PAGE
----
Effects of Homophobia on Sexual Risk Taking among MSM in Australia, Brazil, Canada, South Africa, Thailand, the United States and the United Kingdom

Anna Chard, Emory University
Catherine Finneran, Emory University

We examine three areas of homophobia -- homophobic discrimination, internalized homophobia, and heteronormative social pressure -- and their associations with sexual risk-taking among a sample of internet-recruited men who have sex with men (MSM). Internet-using, sexually active MSM aged over 18 in 7 countries were recruited through Facebook. Three outcomes were examined through linear regression: reporting homophobic discrimination, internalized homophobia, and heteronormative social pressure. Analysis focused on associations between these outcomes and reported sexual risk taking. Preliminary findings suggest that reporting of homophobia did not vary across demographic characteristics but was significantly associated with reporting participation in sexual risk taking. Results demonstrate the potentially harmful effect of homophobia on MSM’s sexual behaviors across contexts, and highlight the need for inclusion of homophobia as a physical and mental health risk factor. Additional research should focus on incorporating experiences of homophobia in HIV/AIDS and STI counseling and testing tools.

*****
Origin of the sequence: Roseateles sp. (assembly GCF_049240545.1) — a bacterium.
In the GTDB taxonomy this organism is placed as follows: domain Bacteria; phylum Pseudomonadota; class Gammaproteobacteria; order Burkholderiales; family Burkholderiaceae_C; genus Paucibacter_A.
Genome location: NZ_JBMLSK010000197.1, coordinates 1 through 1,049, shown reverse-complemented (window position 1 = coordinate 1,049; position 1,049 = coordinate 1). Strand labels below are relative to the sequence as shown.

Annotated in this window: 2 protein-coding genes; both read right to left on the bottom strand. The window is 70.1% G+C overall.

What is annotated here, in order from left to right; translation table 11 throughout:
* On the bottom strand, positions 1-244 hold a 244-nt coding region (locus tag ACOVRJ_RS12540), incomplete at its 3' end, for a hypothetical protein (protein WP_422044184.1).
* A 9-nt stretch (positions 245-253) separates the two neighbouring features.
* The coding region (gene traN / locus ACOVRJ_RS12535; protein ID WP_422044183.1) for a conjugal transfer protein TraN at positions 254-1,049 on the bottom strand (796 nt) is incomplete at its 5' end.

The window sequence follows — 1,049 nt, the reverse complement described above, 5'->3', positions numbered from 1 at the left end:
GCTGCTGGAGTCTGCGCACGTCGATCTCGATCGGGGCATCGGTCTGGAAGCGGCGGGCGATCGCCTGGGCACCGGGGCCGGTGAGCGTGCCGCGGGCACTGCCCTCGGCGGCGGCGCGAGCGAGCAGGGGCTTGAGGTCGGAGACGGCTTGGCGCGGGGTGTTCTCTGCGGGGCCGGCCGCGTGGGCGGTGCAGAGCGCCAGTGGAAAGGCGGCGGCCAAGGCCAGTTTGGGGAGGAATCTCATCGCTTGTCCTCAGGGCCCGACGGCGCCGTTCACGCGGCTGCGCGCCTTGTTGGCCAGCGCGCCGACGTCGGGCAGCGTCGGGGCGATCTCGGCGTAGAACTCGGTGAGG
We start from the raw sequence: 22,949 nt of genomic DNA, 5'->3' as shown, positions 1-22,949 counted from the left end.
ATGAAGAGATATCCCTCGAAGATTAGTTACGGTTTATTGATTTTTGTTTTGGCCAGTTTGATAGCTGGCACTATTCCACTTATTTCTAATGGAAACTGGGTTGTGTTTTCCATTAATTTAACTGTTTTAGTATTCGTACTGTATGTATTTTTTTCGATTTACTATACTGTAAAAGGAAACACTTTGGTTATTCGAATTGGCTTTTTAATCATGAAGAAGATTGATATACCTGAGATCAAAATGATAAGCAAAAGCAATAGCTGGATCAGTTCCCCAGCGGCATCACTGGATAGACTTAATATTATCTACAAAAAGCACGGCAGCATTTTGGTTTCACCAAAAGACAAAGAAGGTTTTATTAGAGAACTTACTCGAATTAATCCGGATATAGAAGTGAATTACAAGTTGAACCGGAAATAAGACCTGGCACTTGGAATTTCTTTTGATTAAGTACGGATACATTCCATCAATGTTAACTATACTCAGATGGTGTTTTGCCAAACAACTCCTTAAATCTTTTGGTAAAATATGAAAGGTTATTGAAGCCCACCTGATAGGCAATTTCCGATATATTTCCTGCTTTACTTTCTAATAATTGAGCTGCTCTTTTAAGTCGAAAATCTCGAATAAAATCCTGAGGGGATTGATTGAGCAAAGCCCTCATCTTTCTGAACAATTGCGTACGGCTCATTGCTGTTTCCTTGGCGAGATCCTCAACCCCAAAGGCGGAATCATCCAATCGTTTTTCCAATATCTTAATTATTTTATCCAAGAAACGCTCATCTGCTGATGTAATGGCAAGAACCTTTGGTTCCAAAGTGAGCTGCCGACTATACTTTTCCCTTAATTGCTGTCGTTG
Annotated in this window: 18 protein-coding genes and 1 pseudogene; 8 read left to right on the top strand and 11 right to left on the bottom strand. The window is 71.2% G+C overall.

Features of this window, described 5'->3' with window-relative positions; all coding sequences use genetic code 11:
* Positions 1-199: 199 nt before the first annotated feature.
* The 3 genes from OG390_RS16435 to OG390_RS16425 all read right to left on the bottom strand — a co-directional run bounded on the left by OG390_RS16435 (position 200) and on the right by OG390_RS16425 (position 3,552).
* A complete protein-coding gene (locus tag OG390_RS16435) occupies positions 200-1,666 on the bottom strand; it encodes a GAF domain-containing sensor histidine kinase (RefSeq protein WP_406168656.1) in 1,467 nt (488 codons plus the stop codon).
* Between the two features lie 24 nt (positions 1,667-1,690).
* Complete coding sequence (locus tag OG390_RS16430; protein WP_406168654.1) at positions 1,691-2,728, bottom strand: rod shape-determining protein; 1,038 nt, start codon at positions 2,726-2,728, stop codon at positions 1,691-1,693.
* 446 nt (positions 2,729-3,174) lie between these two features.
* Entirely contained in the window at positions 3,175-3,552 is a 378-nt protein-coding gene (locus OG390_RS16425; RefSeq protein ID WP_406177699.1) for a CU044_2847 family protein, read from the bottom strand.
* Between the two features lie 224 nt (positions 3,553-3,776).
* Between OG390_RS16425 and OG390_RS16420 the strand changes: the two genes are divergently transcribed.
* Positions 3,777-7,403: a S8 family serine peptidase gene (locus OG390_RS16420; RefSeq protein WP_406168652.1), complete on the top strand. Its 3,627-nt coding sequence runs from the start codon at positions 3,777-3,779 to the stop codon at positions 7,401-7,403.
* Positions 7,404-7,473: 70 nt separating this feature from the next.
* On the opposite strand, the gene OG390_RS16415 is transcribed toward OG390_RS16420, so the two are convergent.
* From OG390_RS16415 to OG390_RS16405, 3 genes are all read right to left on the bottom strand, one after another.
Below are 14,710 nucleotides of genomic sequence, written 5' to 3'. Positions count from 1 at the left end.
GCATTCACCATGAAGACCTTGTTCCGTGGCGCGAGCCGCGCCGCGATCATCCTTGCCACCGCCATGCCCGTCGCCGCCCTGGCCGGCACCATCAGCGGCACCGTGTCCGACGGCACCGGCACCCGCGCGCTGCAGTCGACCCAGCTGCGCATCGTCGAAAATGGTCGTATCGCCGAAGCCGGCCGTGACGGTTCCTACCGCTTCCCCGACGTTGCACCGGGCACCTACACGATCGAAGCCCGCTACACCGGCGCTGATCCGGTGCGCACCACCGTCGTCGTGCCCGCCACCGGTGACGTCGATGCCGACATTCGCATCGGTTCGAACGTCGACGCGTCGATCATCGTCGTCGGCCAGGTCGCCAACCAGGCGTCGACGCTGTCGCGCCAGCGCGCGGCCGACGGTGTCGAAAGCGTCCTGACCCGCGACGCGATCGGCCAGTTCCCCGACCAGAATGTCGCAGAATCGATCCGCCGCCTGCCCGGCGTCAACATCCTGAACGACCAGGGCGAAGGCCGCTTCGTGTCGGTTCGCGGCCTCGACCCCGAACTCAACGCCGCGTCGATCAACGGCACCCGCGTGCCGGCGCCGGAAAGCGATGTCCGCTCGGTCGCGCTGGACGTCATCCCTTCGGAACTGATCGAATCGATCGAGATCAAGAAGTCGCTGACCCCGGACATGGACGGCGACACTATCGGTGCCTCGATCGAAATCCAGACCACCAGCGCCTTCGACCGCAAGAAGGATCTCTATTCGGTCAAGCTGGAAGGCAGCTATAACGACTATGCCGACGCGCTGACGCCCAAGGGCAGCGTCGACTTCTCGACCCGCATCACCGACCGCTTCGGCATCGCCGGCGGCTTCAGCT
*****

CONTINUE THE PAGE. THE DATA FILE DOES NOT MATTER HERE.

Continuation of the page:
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Presented in Poster Session 6